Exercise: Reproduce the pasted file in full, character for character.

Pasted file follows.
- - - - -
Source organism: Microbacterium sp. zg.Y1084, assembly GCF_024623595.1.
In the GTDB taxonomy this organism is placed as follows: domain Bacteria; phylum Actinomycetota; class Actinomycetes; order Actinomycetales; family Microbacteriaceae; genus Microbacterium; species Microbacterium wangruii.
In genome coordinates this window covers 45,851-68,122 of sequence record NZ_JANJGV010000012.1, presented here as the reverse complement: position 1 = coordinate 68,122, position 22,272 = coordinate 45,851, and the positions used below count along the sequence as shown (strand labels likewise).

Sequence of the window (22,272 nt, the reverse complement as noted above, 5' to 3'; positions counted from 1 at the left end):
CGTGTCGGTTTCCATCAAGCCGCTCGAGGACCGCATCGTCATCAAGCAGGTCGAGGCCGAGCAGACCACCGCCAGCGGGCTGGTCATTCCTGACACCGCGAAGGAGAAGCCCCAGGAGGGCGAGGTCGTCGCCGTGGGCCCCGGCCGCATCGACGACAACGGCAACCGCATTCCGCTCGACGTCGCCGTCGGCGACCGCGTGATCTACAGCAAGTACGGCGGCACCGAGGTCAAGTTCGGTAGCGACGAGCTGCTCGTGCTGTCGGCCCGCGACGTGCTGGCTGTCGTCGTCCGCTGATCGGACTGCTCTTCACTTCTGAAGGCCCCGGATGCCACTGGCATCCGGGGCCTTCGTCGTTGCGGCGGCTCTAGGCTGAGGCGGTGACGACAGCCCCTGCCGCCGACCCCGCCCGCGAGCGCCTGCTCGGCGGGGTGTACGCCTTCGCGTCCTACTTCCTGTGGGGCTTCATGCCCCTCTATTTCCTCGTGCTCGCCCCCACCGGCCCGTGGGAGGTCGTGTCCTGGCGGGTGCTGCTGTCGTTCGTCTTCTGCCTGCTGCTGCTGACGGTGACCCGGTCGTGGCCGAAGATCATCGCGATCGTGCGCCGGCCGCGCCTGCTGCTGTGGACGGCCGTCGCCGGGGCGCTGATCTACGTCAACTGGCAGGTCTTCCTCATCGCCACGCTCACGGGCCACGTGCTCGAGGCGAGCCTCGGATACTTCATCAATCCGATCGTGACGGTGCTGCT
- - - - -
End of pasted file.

Source organism: Microbacterium sp. zg.Y1084, assembly GCF_024623595.1.
In the GTDB taxonomy this organism is placed as follows: domain Bacteria; phylum Actinomycetota; class Actinomycetes; order Actinomycetales; family Microbacteriaceae; genus Microbacterium; species Microbacterium wangruii.
In genome coordinates this window covers 45,851-68,122 of sequence record NZ_JANJGV010000012.1, presented here as the reverse complement: position 1 = coordinate 68,122, position 22,272 = coordinate 45,851, and the positions used below count along the sequence as shown (strand labels likewise).

Sequence of the window (22,272 nt, the reverse complement as noted above, 5' to 3'; positions counted from 1 at the left end):
CGTGTCGGTTTCCATCAAGCCGCTCGAGGACCGCATCGTCATCAAGCAGGTCGAGGCCGAGCAGACCACCGCCAGCGGGCTGGTCATTCCTGACACCGCGAAGGAGAAGCCCCAGGAGGGCGAGGTCGTCGCCGTGGGCCCCGGCCGCATCGACGACAACGGCAACCGCATTCCGCTCGACGTCGCCGTCGGCGACCGCGTGATCTACAGCAAGTACGGCGGCACCGAGGTCAAGTTCGGTAGCGACGAGCTGCTCGTGCTGTCGGCCCGCGACGTGCTGGCTGTCGTCGTCCGCTGATCGGACTGCTCTTCACTTCTGAAGGCCCCGGATGCCACTGGCATCCGGGGCCTTCGTCGTTGCGGCGGCTCTAGGCTGAGGCGGTGACGACAGCCCCTGCCGCCGACCCCGCCCGCGAGCGCCTGCTCGGCGGGGTGTACGCCTTCGCGTCCTACTTCCTGTGGGGCTTCATGCCCCTCTATTTCCTCGTGCTCGCCCCCACCGGCCCGTGGGAGGTCGTGTCCTGGCGGGTGCTGCTGTCGTTCGTCTTCTGCCTGCTGCTGCTGACGGTGACCCGGTCGTGGCCGAAGATCATCGCGATCGTGCGCCGGCCGCGCCTGCTGCTGTGGACGGCCGTCGCCGGGGCGCTGATCTACGTCAACTGGCAGGTCTTCCTCATCGCCACGCTCACGGGCCACGTGCTCGAGGCGAGCCTCGGATACTTCATCAATCCGATCGTGACGGTGCTGCT